On Thursday, Rod Stewart’s peers will recognize him with the highest compliment a commercial real estate professional can receive locally: the Wichita State University Center for Real Estate and Kansas chapter of Certified Commercial Investment Members’ Lifetime Achievement Award.
The award will be presented at a luncheon at WSU’s Marcus Welcome Center.
Even though Stewart hasn’t been the developer behind a big new building or landmark project in the area, as some past award recipients have been, friends and colleagues say his influence in the industry and to the community has been significant and noteworthy over four decades.
Stewart, 68, has been a mentor and teacher to rookie agents and brokers and a trusted adviser to peers and clients, they said. And along the way, he’s advanced the commercial real estate profession locally and regionally, they said.
“He’s a servant leader,” said Carl Hebert of InSite Real Estate Group and the 2013 president of Kansas CCIM. “He gets in the trenches. He’s the kind of guy you want on your team.”
Stewart was philosophical about receiving the award, saying it is “the answer to the question ‘Did you spend your life well?’”
“It’s a wonderful honor,” Stewart added.
Stewart first and foremost is known in the industry for his ability to handle difficult and complex real estate transactions. In 1997, the national Society of Exchange Counselors awarded Stewart the Most Creative Transaction award.
“He can see how to put a complicated transaction together where I just see muddy waters,” said Tony Utter, broker and co-owner of Utter Commercial Real Estate, who’s known Stewart for 30 years.
That skill of putting together a complex transaction is something Stewart is willing to teach other agents and brokers, said Leo Goseland, a commercial real estate broker and past president of the SEC.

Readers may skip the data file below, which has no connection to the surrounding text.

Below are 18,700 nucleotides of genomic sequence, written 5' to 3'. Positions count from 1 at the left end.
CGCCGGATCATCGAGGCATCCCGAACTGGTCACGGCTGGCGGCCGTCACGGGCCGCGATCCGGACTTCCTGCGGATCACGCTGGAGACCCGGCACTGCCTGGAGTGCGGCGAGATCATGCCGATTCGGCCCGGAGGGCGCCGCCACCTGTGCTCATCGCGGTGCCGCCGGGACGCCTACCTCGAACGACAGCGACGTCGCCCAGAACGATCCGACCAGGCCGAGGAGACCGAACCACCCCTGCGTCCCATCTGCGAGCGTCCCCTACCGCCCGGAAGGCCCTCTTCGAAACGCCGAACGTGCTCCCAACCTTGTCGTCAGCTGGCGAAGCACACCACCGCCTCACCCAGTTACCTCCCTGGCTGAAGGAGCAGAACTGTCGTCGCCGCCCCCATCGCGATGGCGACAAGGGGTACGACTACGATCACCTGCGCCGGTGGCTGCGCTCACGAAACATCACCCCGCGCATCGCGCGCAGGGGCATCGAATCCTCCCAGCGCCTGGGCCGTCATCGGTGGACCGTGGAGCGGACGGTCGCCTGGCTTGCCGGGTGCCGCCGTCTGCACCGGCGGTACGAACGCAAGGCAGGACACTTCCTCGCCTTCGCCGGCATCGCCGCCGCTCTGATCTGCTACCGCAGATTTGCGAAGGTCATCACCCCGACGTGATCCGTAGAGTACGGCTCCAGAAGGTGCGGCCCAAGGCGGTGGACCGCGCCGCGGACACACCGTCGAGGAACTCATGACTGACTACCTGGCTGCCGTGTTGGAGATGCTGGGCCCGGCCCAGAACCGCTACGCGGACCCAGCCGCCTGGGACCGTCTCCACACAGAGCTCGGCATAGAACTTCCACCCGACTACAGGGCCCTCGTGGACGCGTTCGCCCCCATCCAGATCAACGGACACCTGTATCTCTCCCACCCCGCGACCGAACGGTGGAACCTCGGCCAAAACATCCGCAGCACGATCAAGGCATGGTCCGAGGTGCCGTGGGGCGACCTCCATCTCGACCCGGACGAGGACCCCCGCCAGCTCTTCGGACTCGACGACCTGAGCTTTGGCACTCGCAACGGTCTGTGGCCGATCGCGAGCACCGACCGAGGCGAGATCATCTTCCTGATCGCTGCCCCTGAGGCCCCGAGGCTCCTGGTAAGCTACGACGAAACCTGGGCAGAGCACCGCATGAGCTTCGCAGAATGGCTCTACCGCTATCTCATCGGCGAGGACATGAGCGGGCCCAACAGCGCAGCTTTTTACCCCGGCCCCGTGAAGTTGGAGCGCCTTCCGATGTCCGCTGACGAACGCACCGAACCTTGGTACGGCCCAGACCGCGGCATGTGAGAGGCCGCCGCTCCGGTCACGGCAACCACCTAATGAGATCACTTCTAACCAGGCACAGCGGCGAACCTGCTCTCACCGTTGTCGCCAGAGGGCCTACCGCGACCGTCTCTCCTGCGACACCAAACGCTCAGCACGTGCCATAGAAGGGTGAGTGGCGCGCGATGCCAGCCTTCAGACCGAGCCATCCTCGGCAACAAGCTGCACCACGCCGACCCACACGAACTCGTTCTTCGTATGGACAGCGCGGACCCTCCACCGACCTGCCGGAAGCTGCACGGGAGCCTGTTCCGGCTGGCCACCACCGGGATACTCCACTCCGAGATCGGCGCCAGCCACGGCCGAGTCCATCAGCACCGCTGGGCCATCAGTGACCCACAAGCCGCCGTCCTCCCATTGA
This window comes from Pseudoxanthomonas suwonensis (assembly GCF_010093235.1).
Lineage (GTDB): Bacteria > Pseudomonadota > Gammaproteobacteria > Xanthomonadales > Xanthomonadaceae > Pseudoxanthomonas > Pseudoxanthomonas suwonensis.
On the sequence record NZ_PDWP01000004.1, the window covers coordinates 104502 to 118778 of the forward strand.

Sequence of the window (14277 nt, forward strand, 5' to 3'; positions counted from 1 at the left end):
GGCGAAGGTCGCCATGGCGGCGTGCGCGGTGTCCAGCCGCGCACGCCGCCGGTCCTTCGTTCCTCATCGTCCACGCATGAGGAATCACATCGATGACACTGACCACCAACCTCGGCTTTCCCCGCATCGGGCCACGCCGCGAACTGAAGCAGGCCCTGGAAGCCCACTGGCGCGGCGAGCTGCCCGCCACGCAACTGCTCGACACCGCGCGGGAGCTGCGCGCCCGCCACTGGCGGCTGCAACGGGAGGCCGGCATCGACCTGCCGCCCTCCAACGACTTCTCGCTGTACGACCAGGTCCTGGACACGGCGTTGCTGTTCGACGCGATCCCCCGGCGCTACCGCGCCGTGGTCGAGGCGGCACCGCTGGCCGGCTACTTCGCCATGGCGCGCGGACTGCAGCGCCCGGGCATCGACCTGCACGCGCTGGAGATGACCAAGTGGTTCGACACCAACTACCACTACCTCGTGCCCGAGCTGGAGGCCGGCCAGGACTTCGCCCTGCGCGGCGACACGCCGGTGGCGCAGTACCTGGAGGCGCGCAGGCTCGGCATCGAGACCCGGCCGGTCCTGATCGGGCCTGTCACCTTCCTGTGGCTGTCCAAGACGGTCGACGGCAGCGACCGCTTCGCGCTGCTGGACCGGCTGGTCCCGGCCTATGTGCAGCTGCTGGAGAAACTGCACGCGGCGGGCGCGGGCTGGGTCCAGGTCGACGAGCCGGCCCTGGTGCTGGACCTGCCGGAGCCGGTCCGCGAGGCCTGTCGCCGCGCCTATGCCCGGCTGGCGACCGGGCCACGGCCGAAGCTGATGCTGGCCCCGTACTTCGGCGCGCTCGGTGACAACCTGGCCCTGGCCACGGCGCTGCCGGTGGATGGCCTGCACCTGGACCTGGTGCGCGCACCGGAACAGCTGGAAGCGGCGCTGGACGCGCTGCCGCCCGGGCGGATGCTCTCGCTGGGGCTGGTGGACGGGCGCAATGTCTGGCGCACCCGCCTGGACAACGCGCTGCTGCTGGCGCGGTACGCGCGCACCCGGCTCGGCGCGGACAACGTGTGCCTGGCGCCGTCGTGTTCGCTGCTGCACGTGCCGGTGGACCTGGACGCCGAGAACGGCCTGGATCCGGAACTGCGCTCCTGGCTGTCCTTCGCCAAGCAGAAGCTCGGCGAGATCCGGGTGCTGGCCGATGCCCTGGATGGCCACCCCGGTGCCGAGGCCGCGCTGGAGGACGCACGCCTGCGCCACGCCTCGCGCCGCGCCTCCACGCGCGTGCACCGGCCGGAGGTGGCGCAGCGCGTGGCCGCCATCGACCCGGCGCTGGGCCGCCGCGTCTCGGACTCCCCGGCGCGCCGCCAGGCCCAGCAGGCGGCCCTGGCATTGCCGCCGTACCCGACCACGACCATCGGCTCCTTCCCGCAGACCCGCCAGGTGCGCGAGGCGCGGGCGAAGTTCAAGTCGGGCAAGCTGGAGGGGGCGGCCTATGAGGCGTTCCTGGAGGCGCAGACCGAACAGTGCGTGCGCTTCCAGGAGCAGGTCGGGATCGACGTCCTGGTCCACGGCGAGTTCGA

“I’ve learned a lot from him,” Goseland said. “Still do.”
Hebert said Stewart’s desire to help people learn the business remains. He said he was involved in a commercial real estate transaction with an inexperienced agent. When Hebert asked the agent if he needed his help in completing the deal, the agent told him that wasn’t necessary because Stewart was already helping him — and Stewart declined to receive any part of the rookie agent’s commission, Hebert said.
“I thought it spoke to Rod’s character and willingness to share his expertise with others,” Hebert said. “It’s an example of Rod putting his own financial gain aside to help someone.”
Goseland said Stewart was almost solely responsible for bringing semi-annual Society of Exchange Counselors marketing meetings to Wichita, where in addition to education sessions, SEC members from across the country come to market and exchange millions of dollars of commercial and investment properties.
Goseland was also a partner with Stewart in the powerful but short-lived commercial real estate firm Snyder Sheets Stewart & Goseland, which between 1992 and 1998 was one of the city’s top-five commercial real estate firms in terms of number and size of deals.
“Till 1998 they made a real impact on commercial real estate transactions, brokering some of the more significant commercial and complex transactions,” Utter said.
The partners dissolved the firm amicably, Goseland and Stewart said.
“You just can’t keep all those eagles in the same nest for very long,” said Stewart of his departure from the firm.
What Stewart doesn’t get a lot of recognition for nowadays is his past community involvement, Utter said. During the 1970s and 1980s, Stewart served in a number of civic leadership roles, including chairman of what is now Go Wichita Convention and Visitors Bureau, chairman of the former Urban Renewal Agency and chairman of the former Economic Development Commission.
“He was in a position to influence public policy,” Utter said. “I can’t think of another commercial real estate person … who had that kind of involvement.”
Past recipients of the award include Dave Burk, Colby Sandlian, Jack Hunt, George Ablah, Jack DeBoer, Nestor and Michael Weigand, Stephen Clark and Herb Krumsick.